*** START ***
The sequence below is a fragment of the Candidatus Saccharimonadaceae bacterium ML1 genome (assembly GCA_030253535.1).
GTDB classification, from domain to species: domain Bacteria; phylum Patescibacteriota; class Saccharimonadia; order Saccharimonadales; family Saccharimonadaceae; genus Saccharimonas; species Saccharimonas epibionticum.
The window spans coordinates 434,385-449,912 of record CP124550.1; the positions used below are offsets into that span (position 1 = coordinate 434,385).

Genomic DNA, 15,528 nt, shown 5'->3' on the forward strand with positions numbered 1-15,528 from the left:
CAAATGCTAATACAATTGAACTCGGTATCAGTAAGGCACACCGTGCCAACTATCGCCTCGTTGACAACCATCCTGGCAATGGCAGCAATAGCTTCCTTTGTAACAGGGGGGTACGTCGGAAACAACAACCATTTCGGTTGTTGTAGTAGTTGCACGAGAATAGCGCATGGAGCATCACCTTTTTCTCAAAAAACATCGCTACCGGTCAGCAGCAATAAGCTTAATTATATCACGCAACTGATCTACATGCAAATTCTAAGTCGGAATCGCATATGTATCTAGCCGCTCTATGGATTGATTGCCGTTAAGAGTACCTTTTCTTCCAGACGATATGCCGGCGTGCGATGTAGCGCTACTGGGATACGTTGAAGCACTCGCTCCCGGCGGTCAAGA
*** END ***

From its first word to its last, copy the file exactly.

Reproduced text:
The sequence below is a fragment of the Candidatus Saccharimonadaceae bacterium ML1 genome (assembly GCA_030253535.1).
GTDB classification, from domain to species: domain Bacteria; phylum Patescibacteriota; class Saccharimonadia; order Saccharimonadales; family Saccharimonadaceae; genus Saccharimonas; species Saccharimonas epibionticum.
The window spans coordinates 434,385-449,912 of record CP124550.1; the positions used below are offsets into that span (position 1 = coordinate 434,385).

Genomic DNA, 15,528 nt, shown 5'->3' on the forward strand with positions numbered 1-15,528 from the left:
CAAATGCTAATACAATTGAACTCGGTATCAGTAAGGCACACCGTGCCAACTATCGCCTCGTTGACAACCATCCTGGCAATGGCAGCAATAGCTTCCTTTGTAACAGGGGGGTACGTCGGAAACAACAACCATTTCGGTTGTTGTAGTAGTTGCACGAGAATAGCGCATGGAGCATCACCTTTTTCTCAAAAAACATCGCTACCGGTCAGCAGCAATAAGCTTAATTATATCACGCAACTGATCTACATGCAAATTCTAAGTCGGAATCGCATATGTATCTAGCCGCTCTATGGATTGATTGCCGTTAAGAGTACCTTTTCTTCCAGACGATATGCCGGCGTGCGATGTAGCGCTACTGGGATACGTTGAAGCACTCGCTCCCGGCGGTCAAGA